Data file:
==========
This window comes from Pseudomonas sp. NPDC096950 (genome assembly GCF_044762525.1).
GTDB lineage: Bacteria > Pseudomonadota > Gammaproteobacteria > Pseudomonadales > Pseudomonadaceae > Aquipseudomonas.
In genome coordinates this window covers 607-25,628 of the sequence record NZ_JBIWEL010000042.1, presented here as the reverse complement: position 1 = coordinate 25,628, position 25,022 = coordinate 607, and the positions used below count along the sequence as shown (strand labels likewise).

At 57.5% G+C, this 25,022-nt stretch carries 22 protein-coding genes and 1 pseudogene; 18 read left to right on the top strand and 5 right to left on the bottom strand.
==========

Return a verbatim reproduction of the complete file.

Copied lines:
This window comes from Pseudomonas sp. NPDC096950 (genome assembly GCF_044762525.1).
GTDB lineage: Bacteria > Pseudomonadota > Gammaproteobacteria > Pseudomonadales > Pseudomonadaceae > Aquipseudomonas.
In genome coordinates this window covers 607-25,628 of the sequence record NZ_JBIWEL010000042.1, presented here as the reverse complement: position 1 = coordinate 25,628, position 25,022 = coordinate 607, and the positions used below count along the sequence as shown (strand labels likewise).

At 57.5% G+C, this 25,022-nt stretch carries 22 protein-coding genes and 1 pseudogene; 18 read left to right on the top strand and 5 right to left on the bottom strand.